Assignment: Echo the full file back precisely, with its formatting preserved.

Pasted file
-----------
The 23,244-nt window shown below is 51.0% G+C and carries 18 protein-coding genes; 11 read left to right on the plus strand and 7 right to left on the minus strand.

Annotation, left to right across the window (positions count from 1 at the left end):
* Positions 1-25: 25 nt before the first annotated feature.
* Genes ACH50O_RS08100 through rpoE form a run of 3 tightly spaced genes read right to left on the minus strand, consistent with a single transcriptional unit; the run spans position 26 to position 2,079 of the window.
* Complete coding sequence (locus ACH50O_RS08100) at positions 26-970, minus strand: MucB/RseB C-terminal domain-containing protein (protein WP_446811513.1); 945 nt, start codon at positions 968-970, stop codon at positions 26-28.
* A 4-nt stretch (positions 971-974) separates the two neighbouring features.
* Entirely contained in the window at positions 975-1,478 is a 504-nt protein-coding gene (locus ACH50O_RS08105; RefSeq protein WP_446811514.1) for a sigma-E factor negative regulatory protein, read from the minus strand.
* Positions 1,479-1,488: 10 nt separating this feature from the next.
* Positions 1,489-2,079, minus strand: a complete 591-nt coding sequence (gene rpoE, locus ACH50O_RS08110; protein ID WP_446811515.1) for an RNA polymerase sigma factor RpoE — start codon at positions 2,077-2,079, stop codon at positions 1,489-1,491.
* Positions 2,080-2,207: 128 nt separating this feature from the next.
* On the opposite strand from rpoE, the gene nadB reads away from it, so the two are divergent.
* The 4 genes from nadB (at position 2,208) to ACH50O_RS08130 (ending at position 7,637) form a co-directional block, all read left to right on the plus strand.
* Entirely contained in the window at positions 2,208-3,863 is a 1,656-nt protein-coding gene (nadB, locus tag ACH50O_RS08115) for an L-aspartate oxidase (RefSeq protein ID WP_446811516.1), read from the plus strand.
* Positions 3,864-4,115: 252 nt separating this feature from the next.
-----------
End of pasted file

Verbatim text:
The 23,244-nt window shown below is 51.0% G+C and carries 18 protein-coding genes; 11 read left to right on the plus strand and 7 right to left on the minus strand.

Annotation, left to right across the window (positions count from 1 at the left end):
* Positions 1-25: 25 nt before the first annotated feature.
* Genes ACH50O_RS08100 through rpoE form a run of 3 tightly spaced genes read right to left on the minus strand, consistent with a single transcriptional unit; the run spans position 26 to position 2,079 of the window.
* Complete coding sequence (locus ACH50O_RS08100) at positions 26-970, minus strand: MucB/RseB C-terminal domain-containing protein (protein WP_446811513.1); 945 nt, start codon at positions 968-970, stop codon at positions 26-28.
* A 4-nt stretch (positions 971-974) separates the two neighbouring features.
* Entirely contained in the window at positions 975-1,478 is a 504-nt protein-coding gene (locus ACH50O_RS08105; RefSeq protein WP_446811514.1) for a sigma-E factor negative regulatory protein, read from the minus strand.
* Positions 1,479-1,488: 10 nt separating this feature from the next.
* Positions 1,489-2,079, minus strand: a complete 591-nt coding sequence (gene rpoE, locus ACH50O_RS08110; protein ID WP_446811515.1) for an RNA polymerase sigma factor RpoE — start codon at positions 2,077-2,079, stop codon at positions 1,489-1,491.
* Positions 2,080-2,207: 128 nt separating this feature from the next.
* On the opposite strand from rpoE, the gene nadB reads away from it, so the two are divergent.
* The 4 genes from nadB (at position 2,208) to ACH50O_RS08130 (ending at position 7,637) form a co-directional block, all read left to right on the plus strand.
* Entirely contained in the window at positions 2,208-3,863 is a 1,656-nt protein-coding gene (nadB, locus tag ACH50O_RS08115) for an L-aspartate oxidase (RefSeq protein ID WP_446811516.1), read from the plus strand.
* Positions 3,864-4,115: 252 nt separating this feature from the next.